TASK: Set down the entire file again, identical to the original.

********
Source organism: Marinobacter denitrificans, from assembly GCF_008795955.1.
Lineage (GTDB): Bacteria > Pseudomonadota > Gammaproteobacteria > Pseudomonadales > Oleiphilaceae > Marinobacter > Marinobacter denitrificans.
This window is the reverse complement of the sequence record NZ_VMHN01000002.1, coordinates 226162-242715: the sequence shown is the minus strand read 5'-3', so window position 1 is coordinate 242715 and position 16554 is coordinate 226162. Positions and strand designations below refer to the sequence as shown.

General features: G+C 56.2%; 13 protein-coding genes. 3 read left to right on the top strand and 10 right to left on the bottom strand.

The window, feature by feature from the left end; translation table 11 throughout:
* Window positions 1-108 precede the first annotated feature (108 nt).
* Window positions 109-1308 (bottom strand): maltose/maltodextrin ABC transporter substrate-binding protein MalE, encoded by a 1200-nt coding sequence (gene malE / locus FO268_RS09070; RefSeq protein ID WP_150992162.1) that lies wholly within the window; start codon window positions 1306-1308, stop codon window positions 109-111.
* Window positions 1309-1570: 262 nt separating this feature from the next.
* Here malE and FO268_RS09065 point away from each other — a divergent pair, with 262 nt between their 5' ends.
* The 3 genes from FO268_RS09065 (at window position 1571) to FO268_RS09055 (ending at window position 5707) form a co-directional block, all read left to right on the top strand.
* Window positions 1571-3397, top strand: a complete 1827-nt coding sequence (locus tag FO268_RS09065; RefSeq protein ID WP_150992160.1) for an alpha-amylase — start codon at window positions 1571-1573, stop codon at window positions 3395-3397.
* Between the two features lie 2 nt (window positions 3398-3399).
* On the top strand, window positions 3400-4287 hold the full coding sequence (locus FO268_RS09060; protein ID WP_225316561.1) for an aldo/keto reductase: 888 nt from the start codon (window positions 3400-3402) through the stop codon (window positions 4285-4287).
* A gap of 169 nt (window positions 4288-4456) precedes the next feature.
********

Source organism: Marinobacter denitrificans, from assembly GCF_008795955.1.
Lineage (GTDB): Bacteria > Pseudomonadota > Gammaproteobacteria > Pseudomonadales > Oleiphilaceae > Marinobacter > Marinobacter denitrificans.
This window is the reverse complement of the sequence record NZ_VMHN01000002.1, coordinates 226162-242715: the sequence shown is the minus strand read 5'-3', so window position 1 is coordinate 242715 and position 16554 is coordinate 226162. Positions and strand designations below refer to the sequence as shown.

General features: G+C 56.2%; 13 protein-coding genes. 3 read left to right on the top strand and 10 right to left on the bottom strand.

The window, feature by feature from the left end; translation table 11 throughout:
* Window positions 1-108 precede the first annotated feature (108 nt).
* Window positions 109-1308 (bottom strand): maltose/maltodextrin ABC transporter substrate-binding protein MalE, encoded by a 1200-nt coding sequence (gene malE / locus FO268_RS09070; RefSeq protein ID WP_150992162.1) that lies wholly within the window; start codon window positions 1306-1308, stop codon window positions 109-111.
* Window positions 1309-1570: 262 nt separating this feature from the next.
* Here malE and FO268_RS09065 point away from each other — a divergent pair, with 262 nt between their 5' ends.
* The 3 genes from FO268_RS09065 (at window position 1571) to FO268_RS09055 (ending at window position 5707) form a co-directional block, all read left to right on the top strand.
* Window positions 1571-3397, top strand: a complete 1827-nt coding sequence (locus tag FO268_RS09065; RefSeq protein ID WP_150992160.1) for an alpha-amylase — start codon at window positions 1571-1573, stop codon at window positions 3395-3397.
* Between the two features lie 2 nt (window positions 3398-3399).
* On the top strand, window positions 3400-4287 hold the full coding sequence (locus FO268_RS09060; protein ID WP_225316561.1) for an aldo/keto reductase: 888 nt from the start codon (window positions 3400-3402) through the stop codon (window positions 4285-4287).
* A gap of 169 nt (window positions 4288-4456) precedes the next feature.